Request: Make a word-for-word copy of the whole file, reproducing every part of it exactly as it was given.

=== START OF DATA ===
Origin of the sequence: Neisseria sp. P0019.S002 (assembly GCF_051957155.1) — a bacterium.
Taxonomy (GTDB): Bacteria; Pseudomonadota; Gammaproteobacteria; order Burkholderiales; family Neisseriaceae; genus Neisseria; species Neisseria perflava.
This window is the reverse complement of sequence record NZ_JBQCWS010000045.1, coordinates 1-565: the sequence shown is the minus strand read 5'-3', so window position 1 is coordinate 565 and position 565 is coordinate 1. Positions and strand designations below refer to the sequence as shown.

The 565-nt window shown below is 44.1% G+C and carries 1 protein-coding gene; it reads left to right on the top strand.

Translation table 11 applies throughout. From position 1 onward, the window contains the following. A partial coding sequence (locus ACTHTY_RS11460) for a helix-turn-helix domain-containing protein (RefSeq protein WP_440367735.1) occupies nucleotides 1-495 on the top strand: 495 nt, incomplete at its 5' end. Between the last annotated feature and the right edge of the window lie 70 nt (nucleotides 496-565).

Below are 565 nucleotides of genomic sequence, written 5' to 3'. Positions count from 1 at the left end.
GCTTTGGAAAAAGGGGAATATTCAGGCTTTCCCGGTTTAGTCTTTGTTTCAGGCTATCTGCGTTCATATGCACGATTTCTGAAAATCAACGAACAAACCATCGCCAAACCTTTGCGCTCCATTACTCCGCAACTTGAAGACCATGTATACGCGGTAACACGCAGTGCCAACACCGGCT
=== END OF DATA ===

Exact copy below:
Origin of the sequence: Neisseria sp. P0019.S002 (assembly GCF_051957155.1) — a bacterium.
Taxonomy (GTDB): Bacteria; Pseudomonadota; Gammaproteobacteria; order Burkholderiales; family Neisseriaceae; genus Neisseria; species Neisseria perflava.
This window is the reverse complement of sequence record NZ_JBQCWS010000045.1, coordinates 1-565: the sequence shown is the minus strand read 5'-3', so window position 1 is coordinate 565 and position 565 is coordinate 1. Positions and strand designations below refer to the sequence as shown.

The 565-nt window shown below is 44.1% G+C and carries 1 protein-coding gene; it reads left to right on the top strand.

Translation table 11 applies throughout. From position 1 onward, the window contains the following. A partial coding sequence (locus ACTHTY_RS11460) for a helix-turn-helix domain-containing protein (RefSeq protein WP_440367735.1) occupies nucleotides 1-495 on the top strand: 495 nt, incomplete at its 5' end. Between the last annotated feature and the right edge of the window lie 70 nt (nucleotides 496-565).

Below are 565 nucleotides of genomic sequence, written 5' to 3'. Positions count from 1 at the left end.
GCTTTGGAAAAAGGGGAATATTCAGGCTTTCCCGGTTTAGTCTTTGTTTCAGGCTATCTGCGTTCATATGCACGATTTCTGAAAATCAACGAACAAACCATCGCCAAACCTTTGCGCTCCATTACTCCGCAACTTGAAGACCATGTATACGCGGTAACACGCAGTGCCAACACCGGCT